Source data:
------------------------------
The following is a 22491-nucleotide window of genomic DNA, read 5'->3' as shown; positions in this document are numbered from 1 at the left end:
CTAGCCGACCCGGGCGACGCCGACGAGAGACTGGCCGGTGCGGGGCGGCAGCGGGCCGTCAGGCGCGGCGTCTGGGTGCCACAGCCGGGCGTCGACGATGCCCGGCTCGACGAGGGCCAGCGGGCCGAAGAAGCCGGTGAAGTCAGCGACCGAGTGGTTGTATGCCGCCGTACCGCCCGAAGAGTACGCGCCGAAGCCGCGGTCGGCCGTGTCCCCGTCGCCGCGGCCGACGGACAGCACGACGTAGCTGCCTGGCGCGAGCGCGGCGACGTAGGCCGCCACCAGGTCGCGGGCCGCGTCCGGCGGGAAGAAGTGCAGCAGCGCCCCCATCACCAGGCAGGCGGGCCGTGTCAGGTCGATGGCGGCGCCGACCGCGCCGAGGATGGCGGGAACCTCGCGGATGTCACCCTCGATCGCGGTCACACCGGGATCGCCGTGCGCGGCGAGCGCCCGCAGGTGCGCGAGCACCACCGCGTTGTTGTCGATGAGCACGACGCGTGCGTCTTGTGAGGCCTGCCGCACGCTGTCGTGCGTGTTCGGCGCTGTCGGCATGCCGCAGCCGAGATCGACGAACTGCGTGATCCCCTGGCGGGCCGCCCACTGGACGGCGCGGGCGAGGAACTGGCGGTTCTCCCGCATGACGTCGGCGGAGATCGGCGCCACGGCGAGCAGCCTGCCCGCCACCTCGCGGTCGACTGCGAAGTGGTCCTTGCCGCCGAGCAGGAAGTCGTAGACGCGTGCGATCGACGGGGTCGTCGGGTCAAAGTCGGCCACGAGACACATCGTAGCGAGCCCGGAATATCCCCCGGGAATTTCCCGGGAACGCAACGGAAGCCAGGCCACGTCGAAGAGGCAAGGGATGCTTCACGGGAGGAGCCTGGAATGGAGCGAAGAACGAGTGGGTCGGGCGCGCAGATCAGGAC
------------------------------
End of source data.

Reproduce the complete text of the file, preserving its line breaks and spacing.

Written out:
The following is a 22491-nucleotide window of genomic DNA, read 5'->3' as shown; positions in this document are numbered from 1 at the left end:
CTAGCCGACCCGGGCGACGCCGACGAGAGACTGGCCGGTGCGGGGCGGCAGCGGGCCGTCAGGCGCGGCGTCTGGGTGCCACAGCCGGGCGTCGACGATGCCCGGCTCGACGAGGGCCAGCGGGCCGAAGAAGCCGGTGAAGTCAGCGACCGAGTGGTTGTATGCCGCCGTACCGCCCGAAGAGTACGCGCCGAAGCCGCGGTCGGCCGTGTCCCCGTCGCCGCGGCCGACGGACAGCACGACGTAGCTGCCTGGCGCGAGCGCGGCGACGTAGGCCGCCACCAGGTCGCGGGCCGCGTCCGGCGGGAAGAAGTGCAGCAGCGCCCCCATCACCAGGCAGGCGGGCCGTGTCAGGTCGATGGCGGCGCCGACCGCGCCGAGGATGGCGGGAACCTCGCGGATGTCACCCTCGATCGCGGTCACACCGGGATCGCCGTGCGCGGCGAGCGCCCGCAGGTGCGCGAGCACCACCGCGTTGTTGTCGATGAGCACGACGCGTGCGTCTTGTGAGGCCTGCCGCACGCTGTCGTGCGTGTTCGGCGCTGTCGGCATGCCGCAGCCGAGATCGACGAACTGCGTGATCCCCTGGCGGGCCGCCCACTGGACGGCGCGGGCGAGGAACTGGCGGTTCTCCCGCATGACGTCGGCGGAGATCGGCGCCACGGCGAGCAGCCTGCCCGCCACCTCGCGGTCGACTGCGAAGTGGTCCTTGCCGCCGAGCAGGAAGTCGTAGACGCGTGCGATCGACGGGGTCGTCGGGTCAAAGTCGGCCACGAGACACATCGTAGCGAGCCCGGAATATCCCCCGGGAATTTCCCGGGAACGCAACGGAAGCCAGGCCACGTCGAAGAGGCAAGGGATGCTTCACGGGAGGAGCCTGGAATGGAGCGAAGAACGAGTGGGTCGGGCGCGCAGATCAGGAC